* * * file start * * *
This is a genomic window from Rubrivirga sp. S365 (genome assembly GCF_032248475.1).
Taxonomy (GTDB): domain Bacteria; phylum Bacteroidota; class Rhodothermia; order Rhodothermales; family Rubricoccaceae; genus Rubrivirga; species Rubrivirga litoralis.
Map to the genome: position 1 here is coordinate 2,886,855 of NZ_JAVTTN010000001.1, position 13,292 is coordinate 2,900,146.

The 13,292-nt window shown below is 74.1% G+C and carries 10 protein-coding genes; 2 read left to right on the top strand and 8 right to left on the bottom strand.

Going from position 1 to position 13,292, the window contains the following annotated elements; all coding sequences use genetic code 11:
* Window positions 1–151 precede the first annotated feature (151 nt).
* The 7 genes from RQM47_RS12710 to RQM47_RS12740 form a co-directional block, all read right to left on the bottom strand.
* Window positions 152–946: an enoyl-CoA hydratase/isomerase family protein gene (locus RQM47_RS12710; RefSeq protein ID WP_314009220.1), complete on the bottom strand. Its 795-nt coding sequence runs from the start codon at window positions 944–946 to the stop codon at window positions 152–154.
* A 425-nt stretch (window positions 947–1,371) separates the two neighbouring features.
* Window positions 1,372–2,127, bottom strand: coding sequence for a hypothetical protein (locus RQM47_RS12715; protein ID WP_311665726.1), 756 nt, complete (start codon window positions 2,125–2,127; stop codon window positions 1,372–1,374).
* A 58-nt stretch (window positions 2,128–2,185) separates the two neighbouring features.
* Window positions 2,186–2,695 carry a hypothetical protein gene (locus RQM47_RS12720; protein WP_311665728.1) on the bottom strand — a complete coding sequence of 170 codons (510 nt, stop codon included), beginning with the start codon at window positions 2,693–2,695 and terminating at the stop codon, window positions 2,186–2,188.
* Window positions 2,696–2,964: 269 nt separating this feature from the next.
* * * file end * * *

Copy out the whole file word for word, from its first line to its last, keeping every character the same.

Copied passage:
This is a genomic window from Rubrivirga sp. S365 (genome assembly GCF_032248475.1).
Taxonomy (GTDB): domain Bacteria; phylum Bacteroidota; class Rhodothermia; order Rhodothermales; family Rubricoccaceae; genus Rubrivirga; species Rubrivirga litoralis.
Map to the genome: position 1 here is coordinate 2,886,855 of NZ_JAVTTN010000001.1, position 13,292 is coordinate 2,900,146.

The 13,292-nt window shown below is 74.1% G+C and carries 10 protein-coding genes; 2 read left to right on the top strand and 8 right to left on the bottom strand.

Going from position 1 to position 13,292, the window contains the following annotated elements; all coding sequences use genetic code 11:
* Window positions 1–151 precede the first annotated feature (151 nt).
* The 7 genes from RQM47_RS12710 to RQM47_RS12740 form a co-directional block, all read right to left on the bottom strand.
* Window positions 152–946: an enoyl-CoA hydratase/isomerase family protein gene (locus RQM47_RS12710; RefSeq protein ID WP_314009220.1), complete on the bottom strand. Its 795-nt coding sequence runs from the start codon at window positions 944–946 to the stop codon at window positions 152–154.
* A 425-nt stretch (window positions 947–1,371) separates the two neighbouring features.
* Window positions 1,372–2,127, bottom strand: coding sequence for a hypothetical protein (locus RQM47_RS12715; protein ID WP_311665726.1), 756 nt, complete (start codon window positions 2,125–2,127; stop codon window positions 1,372–1,374).
* A 58-nt stretch (window positions 2,128–2,185) separates the two neighbouring features.
* Window positions 2,186–2,695 carry a hypothetical protein gene (locus RQM47_RS12720; protein WP_311665728.1) on the bottom strand — a complete coding sequence of 170 codons (510 nt, stop codon included), beginning with the start codon at window positions 2,693–2,695 and terminating at the stop codon, window positions 2,186–2,188.
* Window positions 2,696–2,964: 269 nt separating this feature from the next.